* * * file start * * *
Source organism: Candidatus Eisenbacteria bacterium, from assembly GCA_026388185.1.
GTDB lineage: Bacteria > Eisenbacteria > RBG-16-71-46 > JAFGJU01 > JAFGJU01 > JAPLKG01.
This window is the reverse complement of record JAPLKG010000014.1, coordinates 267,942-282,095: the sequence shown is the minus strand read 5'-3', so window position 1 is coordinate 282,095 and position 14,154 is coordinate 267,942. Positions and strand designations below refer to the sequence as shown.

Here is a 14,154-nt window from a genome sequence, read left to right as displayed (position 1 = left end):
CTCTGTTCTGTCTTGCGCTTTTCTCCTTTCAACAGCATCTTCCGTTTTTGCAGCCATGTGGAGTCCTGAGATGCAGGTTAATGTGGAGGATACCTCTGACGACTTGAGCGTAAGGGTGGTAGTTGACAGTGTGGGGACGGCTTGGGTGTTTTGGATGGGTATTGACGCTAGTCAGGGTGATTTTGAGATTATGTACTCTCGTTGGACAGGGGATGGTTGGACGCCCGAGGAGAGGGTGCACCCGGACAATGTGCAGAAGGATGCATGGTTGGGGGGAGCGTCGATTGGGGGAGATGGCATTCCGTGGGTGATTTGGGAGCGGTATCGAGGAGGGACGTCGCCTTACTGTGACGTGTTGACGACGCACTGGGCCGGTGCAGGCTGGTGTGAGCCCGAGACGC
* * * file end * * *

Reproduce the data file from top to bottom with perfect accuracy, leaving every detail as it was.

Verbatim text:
Source organism: Candidatus Eisenbacteria bacterium, from assembly GCA_026388185.1.
GTDB lineage: Bacteria > Eisenbacteria > RBG-16-71-46 > JAFGJU01 > JAFGJU01 > JAPLKG01.
This window is the reverse complement of record JAPLKG010000014.1, coordinates 267,942-282,095: the sequence shown is the minus strand read 5'-3', so window position 1 is coordinate 282,095 and position 14,154 is coordinate 267,942. Positions and strand designations below refer to the sequence as shown.

Here is a 14,154-nt window from a genome sequence, read left to right as displayed (position 1 = left end):
CTCTGTTCTGTCTTGCGCTTTTCTCCTTTCAACAGCATCTTCCGTTTTTGCAGCCATGTGGAGTCCTGAGATGCAGGTTAATGTGGAGGATACCTCTGACGACTTGAGCGTAAGGGTGGTAGTTGACAGTGTGGGGACGGCTTGGGTGTTTTGGATGGGTATTGACGCTAGTCAGGGTGATTTTGAGATTATGTACTCTCGTTGGACAGGGGATGGTTGGACGCCCGAGGAGAGGGTGCACCCGGACAATGTGCAGAAGGATGCATGGTTGGGGGGAGCGTCGATTGGGGGAGATGGCATTCCGTGGGTGATTTGGGAGCGGTATCGAGGAGGGACGTCGCCTTACTGTGACGTGTTGACGACGCACTGGGCCGGTGCAGGCTGGTGTGAGCCCGAGACGC